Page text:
Alex Rizo posts best fundraising month this cycle to defend Florida House seat
TALLAHASSEE, FLA. 1/27/21-Rep. Alex Rizo, R-Hialeah, during the House Professions & Public Health Subcommittee meeting, Wednesday at the Capitol in Tallahassee. COLIN HACKLEY PHOTO

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He now holds more than $167,000.

Incumbent Republican Rep. Alex Rizo of Hialeah raised more than $70,000 in December. That’s his best fundraising month this election cycle, with more than a third of his gains coming from the real estate and development sector.

He now has more than $167,000 between his campaign and political committee, Principled Moral Conservatism, to defend the seat he handily won in 2020.

Rizo accepted 11 individual contributions ranging from $100 to $1,000.

His largest single donation, a $10,000 check, came from Hialeah-based Vivo Real Estate Group. Other real estate and construction donations included $7,500 from an affiliate of Miami-based developer Terra and $2,000 from companies linked to Hialeah-based Sierra Development Corp. Rizo also courted $1,000 apiece from Sunshine Dade Investments LLC, American Asphalt Equipment Corp., Gonzalez and Sons Equipment, Luxor Residential Holdings, and MasTec, a Miami construction and engineering company whose principals are investors in a planned soccer stadium complex in the city called Miami Freedom Park.

Rizo also enjoyed support from health care businesses. Mario Jardon, president and CEO of Citrus Health Network, donated $2,000. So did HCA Healthcare. Hialeah-based La Colonia Medical Center and Gainesville-headquartered insurer AvMed each gave $1,000.

Political committees similarly turned out for Rizo. Former Miami-Dade Commissioner and current Hialeah Mayor Esteban “Steve” Bovo’s PC, A Better Hialeah, contributed $4,500. The Council for Senior Floridians and Liberty for Florida donated $1,000 apiece.

From the energy sector, Florida Power & Light parent company NextEra Energy donated $2,500. Samaris Corp., a Hialeah-based gas station business, chipped in $1,000.

As they’ve done before, police organizations gave, too. The Dade County Police Benevolent Association donated $1,000. So too did By the People, for the People, whose chair, Steadman Stahl, leads several local police groups, including the Dade County PBA. The Hialeah chapter of the Fraternal Order of Police gave $500.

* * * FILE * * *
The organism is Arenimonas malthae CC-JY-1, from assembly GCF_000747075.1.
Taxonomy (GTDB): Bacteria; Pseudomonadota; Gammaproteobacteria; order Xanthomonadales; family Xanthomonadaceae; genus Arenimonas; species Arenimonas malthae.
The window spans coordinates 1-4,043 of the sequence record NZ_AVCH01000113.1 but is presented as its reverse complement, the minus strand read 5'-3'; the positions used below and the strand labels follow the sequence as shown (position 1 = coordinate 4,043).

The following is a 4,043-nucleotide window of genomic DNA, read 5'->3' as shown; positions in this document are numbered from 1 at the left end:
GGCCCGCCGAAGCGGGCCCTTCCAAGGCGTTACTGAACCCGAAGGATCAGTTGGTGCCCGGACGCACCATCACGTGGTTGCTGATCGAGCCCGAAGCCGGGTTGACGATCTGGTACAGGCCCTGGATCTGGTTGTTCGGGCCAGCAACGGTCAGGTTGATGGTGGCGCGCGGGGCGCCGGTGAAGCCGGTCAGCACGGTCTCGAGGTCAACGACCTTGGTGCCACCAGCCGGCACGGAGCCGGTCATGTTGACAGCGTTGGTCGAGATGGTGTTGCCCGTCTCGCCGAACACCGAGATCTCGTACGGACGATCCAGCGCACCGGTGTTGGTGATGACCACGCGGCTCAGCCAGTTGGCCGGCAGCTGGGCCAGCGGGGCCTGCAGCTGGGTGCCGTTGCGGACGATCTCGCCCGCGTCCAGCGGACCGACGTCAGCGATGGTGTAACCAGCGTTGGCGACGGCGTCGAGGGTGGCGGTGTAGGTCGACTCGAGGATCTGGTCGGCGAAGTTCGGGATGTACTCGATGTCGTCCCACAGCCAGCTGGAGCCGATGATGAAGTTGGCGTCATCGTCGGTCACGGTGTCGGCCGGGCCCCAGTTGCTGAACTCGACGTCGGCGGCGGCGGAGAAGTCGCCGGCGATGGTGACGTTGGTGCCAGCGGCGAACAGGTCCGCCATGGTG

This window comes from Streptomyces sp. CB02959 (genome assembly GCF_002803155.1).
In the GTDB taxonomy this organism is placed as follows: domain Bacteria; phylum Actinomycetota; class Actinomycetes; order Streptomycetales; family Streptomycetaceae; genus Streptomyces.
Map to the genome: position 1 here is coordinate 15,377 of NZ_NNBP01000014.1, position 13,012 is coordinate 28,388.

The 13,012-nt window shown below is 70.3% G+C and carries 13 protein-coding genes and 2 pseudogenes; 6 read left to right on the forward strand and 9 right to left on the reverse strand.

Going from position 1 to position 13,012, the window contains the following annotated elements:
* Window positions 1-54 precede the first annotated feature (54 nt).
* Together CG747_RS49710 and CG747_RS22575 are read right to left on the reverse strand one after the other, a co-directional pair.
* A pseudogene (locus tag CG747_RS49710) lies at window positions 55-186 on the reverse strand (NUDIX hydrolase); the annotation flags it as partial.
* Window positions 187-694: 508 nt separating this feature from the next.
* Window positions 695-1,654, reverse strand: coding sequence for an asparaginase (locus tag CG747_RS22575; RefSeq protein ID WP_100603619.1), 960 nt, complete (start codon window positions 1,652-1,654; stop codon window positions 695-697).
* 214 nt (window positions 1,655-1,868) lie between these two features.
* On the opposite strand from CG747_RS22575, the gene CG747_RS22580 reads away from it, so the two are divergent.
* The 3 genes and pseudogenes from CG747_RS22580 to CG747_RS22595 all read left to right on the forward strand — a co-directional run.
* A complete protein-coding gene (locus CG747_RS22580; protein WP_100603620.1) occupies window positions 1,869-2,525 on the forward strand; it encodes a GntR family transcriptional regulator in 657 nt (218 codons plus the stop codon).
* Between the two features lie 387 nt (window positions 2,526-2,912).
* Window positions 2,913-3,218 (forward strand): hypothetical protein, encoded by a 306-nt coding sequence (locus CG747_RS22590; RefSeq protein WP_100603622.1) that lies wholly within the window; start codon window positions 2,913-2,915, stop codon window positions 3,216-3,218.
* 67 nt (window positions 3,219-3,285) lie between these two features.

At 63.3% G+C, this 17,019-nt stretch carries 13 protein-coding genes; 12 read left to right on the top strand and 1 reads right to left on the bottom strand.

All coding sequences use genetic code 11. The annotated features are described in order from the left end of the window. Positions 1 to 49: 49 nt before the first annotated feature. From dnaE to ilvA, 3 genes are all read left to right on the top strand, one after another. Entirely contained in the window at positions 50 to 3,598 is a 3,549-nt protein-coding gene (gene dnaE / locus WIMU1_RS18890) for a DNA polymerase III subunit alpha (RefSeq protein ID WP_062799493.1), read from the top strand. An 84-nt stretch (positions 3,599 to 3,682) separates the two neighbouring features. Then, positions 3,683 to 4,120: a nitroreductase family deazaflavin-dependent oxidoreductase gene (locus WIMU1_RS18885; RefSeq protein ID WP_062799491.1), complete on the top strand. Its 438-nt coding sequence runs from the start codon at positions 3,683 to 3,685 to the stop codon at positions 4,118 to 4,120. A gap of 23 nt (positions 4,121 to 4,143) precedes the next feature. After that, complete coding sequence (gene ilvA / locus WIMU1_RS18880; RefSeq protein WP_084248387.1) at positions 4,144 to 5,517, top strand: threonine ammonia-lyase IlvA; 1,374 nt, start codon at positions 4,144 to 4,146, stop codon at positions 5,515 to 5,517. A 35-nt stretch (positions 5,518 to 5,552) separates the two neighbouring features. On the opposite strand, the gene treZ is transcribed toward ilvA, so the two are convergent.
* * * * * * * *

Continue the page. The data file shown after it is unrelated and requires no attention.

Three restaurants registered to Osmany Martinez donated a combined $3,000.

Two agriculture businesses — West Palm Beach-based American Export Corp. and Loxahatchee-based Closter Farms Inc. — each gave $1,000.

Rizo, a former educator and Miami-Dade County Public Schools administrator who now works in sales and education counseling, continues to receive support from schools. Miami-based for-profit charter school operator S.M.A.R.T. Management contributed $1,000. Hialeah based preschools Snow White and the Seven Dwarfs and Our Lady of Lourdes Pre-School, which are both registered to a man named Rigoberto Leal, respectively donated $500 and $250.

Former mixed martial arts fighter, pro wrestling champion and current Arkansas Deputy Sheriff Daniel Puder, the founder of My Life My Power and its private school system, donated $250.

He also got $1,000 donations from Visa, Gus Machado Ford and Miami-Dade County-based human resources company Regis HR Group.

Rizo spent more than $8,000 last month, mostly on consulting and party dues. He paid David Custin’s DRC Consulting about $5,800 and another $1,800 to the Republican Party of Miami-Dade.

Another expenditure, $408, went to Tony’s Liquors in Hialeah for “promotional items.”

Rizo currently represents House District 110, which spans a heavily conservative strip of Miami-Dade County west of Opa-locka Executive Airport, including parts of Hialeah and Miami Lakes. By the time voters go to the polls in November, the district will have remained in GOP hands for 40 years.

Proposed redistricting now in contemplation in Tallahassee could shift HD 110’s borders and, depending on which map the Legislature approves, change Rizo’s district number and constituency base.

Candidates faced a Jan. 10 deadline to report all campaign finance activity through Dec. 31.

Jesse Scheckner

Jesse Scheckner has covered South Florida with a focus on Miami-Dade County since 2012. His work has been recognized by the Hearst Foundation, Society of Professional Journalists, Florida Society of News Editors, Florida MMA Awards and Miami New Times. Email him at [email protected] and follow him on Twitter @JesseScheckner.



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